* The Defense Logistics Agency is poised to donate hundreds of robots that were acquired over the past decade to law enforcement agencies, a DLA official said.
Some of these robots that were used for explosive ordnance disposal and surveillance missions will be older heavily used models, while others are almost new and never went overseas, said Dan Arnold, eastern team lead of the DLA's disposition services office.
Robots are one example of the surplus equipment that may become available as the conflict in Afghanistan winds down, he said at the GovSec conference in Washington, D.C. The program is authorized to give surplus equipment to any law enforcement agency--state, local or federal--that has either a counter-nar-cotics or counterterrorism mission.
Arnold is currently working out the final details with the Army Tank Automotive, Research and Development Command in Warren, Mich., to release the second-hand robots as early as this summer.
Tim Trainer, interim general manager of military robots at iRobot said companies such as his might see some short-term loss of sales as the DLA floods the domestic market with free machines. However, the beneficiaries will need spare parts, and eventually upgrades and replacement robots.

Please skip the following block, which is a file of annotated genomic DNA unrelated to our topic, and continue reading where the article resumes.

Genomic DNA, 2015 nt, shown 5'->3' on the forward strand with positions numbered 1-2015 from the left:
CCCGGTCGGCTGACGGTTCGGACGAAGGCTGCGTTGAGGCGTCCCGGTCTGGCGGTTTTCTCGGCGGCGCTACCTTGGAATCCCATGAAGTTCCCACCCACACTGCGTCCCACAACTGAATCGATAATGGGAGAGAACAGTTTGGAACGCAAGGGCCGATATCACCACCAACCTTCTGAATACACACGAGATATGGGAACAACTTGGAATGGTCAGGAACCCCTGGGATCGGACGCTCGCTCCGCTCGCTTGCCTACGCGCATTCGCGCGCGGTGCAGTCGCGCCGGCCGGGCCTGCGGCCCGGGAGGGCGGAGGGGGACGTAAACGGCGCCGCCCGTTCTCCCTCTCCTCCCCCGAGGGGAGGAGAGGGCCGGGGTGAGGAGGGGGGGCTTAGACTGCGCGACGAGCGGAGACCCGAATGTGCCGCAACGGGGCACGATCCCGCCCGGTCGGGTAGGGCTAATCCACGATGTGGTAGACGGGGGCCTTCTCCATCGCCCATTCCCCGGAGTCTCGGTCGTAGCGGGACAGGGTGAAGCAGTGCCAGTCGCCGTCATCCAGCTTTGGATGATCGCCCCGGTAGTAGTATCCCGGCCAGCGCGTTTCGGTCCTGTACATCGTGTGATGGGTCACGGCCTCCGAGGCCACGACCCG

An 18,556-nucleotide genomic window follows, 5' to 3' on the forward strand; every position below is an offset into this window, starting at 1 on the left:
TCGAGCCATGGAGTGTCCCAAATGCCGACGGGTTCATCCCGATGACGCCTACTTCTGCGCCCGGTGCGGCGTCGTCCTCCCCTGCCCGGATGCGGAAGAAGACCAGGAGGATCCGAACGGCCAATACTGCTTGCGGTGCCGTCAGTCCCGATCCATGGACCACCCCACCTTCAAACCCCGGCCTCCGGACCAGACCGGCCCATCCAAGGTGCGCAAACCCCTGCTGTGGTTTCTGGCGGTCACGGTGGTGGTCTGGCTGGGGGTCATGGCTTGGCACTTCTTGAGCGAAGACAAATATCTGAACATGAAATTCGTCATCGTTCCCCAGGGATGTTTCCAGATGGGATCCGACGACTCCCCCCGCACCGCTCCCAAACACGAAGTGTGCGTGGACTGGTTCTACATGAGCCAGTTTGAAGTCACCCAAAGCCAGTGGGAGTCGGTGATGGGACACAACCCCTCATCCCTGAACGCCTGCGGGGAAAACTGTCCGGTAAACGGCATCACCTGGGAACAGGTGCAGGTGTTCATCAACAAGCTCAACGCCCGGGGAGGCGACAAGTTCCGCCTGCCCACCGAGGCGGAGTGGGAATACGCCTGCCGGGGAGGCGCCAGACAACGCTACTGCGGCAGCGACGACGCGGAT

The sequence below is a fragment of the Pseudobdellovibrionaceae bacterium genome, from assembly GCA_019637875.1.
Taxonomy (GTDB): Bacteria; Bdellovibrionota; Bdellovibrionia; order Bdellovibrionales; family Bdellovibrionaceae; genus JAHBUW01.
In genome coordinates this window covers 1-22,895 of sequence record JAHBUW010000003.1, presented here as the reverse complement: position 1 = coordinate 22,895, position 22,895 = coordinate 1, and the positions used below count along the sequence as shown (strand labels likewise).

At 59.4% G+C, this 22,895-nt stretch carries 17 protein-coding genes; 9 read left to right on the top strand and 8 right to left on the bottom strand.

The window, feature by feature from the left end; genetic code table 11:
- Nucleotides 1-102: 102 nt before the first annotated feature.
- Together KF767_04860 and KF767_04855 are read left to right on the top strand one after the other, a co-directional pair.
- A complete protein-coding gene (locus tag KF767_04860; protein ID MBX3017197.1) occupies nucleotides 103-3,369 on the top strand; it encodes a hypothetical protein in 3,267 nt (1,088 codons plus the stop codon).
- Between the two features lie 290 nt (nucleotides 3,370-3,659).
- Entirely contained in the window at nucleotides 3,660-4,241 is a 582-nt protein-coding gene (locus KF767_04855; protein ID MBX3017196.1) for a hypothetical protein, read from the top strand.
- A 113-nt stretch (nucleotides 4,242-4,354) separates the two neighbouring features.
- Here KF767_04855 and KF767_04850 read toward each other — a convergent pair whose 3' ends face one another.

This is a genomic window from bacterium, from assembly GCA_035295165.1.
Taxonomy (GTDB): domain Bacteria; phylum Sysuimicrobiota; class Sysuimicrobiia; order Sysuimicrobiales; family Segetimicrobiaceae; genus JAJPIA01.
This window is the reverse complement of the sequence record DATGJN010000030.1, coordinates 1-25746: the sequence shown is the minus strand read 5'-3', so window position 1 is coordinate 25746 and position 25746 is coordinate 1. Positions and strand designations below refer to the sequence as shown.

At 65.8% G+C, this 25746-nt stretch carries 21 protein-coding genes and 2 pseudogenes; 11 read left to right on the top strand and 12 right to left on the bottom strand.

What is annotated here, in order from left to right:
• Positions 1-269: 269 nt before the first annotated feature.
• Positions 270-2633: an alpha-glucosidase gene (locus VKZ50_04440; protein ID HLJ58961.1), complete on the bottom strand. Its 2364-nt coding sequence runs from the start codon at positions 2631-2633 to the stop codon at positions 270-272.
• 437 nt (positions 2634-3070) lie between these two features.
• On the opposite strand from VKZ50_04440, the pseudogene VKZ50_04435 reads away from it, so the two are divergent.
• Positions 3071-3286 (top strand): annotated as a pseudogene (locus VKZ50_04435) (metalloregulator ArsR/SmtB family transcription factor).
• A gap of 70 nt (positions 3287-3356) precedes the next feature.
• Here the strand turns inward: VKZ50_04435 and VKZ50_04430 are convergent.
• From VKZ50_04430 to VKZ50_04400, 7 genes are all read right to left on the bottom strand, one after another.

Long term, "this primes the pump of the robotics market" by putting the technology in the hands of more agencies and making it more commonplace, he told National Defense. After World War II, the military sold off thousands of excess jeeps, and the brand name lives on to this day.
Arnold said the 1033 Program puts all kinds of surplus property on its website, which can be anything from folding chairs to helicopters. Defense Department bases are their own self-contained communities, and all government owned items that are no longer needed are up for grabs. That may include exercise equipment, office equipment, refrigerators or furniture.
"If your mind can think of it, it comes through our agency," Arnold said.
Weapons are also available, including M16 rifles, M14 rifles and .45 caliber handguns. An agency can obtain virtually new rifles and convert them to law enforcement specifications for as little as $40 each, he said. Small boats, night vision goggles and fixed-wing aircraft are also dispensed with. He recently offered 800 single-man mosquito-proof pup tents.
There are some caveats. The agency must take the equipment as is. It must also arrange to pick the items up within two weeks. If there is...